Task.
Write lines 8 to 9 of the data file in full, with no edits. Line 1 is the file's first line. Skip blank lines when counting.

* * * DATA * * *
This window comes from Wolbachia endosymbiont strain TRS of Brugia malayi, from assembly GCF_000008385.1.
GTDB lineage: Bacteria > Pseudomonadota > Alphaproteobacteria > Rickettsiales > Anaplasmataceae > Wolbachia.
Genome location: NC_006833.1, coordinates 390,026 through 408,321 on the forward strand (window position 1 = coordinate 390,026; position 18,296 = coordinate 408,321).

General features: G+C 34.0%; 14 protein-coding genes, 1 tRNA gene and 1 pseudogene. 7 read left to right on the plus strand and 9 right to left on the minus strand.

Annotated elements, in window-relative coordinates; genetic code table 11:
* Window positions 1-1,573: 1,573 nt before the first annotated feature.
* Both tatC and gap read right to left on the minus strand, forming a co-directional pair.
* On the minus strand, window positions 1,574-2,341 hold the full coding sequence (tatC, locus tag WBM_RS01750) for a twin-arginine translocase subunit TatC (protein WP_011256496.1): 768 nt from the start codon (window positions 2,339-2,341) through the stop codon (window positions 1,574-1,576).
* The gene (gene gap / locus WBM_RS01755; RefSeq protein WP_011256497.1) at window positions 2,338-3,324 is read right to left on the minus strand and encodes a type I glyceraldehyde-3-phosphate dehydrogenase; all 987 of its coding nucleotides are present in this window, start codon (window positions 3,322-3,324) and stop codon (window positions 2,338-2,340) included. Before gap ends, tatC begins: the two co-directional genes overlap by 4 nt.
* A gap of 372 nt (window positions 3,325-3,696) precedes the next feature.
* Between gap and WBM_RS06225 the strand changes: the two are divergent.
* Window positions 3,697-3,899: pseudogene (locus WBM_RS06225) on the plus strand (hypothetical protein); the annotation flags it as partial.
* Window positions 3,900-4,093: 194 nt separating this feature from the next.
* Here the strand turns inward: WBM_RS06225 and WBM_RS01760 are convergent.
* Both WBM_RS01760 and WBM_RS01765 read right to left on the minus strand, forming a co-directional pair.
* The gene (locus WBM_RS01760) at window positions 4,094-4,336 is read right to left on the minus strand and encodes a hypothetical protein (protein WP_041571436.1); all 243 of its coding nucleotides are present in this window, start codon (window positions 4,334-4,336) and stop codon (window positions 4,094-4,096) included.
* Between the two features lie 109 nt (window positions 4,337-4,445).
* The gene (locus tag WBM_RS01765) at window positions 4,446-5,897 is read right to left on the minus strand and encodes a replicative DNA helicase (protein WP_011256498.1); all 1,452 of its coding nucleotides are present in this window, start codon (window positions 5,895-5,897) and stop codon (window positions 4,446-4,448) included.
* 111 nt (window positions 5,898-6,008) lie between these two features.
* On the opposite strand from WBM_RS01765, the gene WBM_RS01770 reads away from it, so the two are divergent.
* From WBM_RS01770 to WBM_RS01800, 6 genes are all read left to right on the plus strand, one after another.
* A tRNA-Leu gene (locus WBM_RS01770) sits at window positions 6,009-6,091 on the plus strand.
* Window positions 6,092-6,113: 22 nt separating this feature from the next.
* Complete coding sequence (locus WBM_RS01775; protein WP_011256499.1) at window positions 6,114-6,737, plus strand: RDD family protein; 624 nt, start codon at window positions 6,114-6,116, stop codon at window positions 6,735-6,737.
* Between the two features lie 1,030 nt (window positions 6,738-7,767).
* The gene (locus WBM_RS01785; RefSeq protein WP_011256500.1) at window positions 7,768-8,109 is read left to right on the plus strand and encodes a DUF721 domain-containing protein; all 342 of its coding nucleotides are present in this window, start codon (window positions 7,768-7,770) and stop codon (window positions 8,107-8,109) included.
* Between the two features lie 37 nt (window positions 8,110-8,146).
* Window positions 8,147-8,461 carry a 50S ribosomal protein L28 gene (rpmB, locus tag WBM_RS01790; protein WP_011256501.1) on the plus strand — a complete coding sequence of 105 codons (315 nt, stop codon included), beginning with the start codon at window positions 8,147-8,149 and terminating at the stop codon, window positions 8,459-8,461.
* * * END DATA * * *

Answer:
* On the minus strand, window positions 1,574-2,341 hold the full coding sequence (tatC, locus tag WBM_RS01750) for a twin-arginine translocase subunit TatC (protein WP_011256496.1): 768 nt from the start codon (window positions 2,339-2,341) through the stop codon (window positions 1,574-1,576).
* The gene (gene gap / locus WBM_RS01755; RefSeq protein WP_011256497.1) at window positions 2,338-3,324 is read right to left on the minus strand and encodes a type I glyceraldehyde-3-phosphate dehydrogenase; all 987 of its coding nucleotides are present in this window, start codon (window positions 3,322-3,324) and stop codon (window positions 2,338-2,340) included. Before gap ends, tatC begins: the two co-directional genes overlap by 4 nt.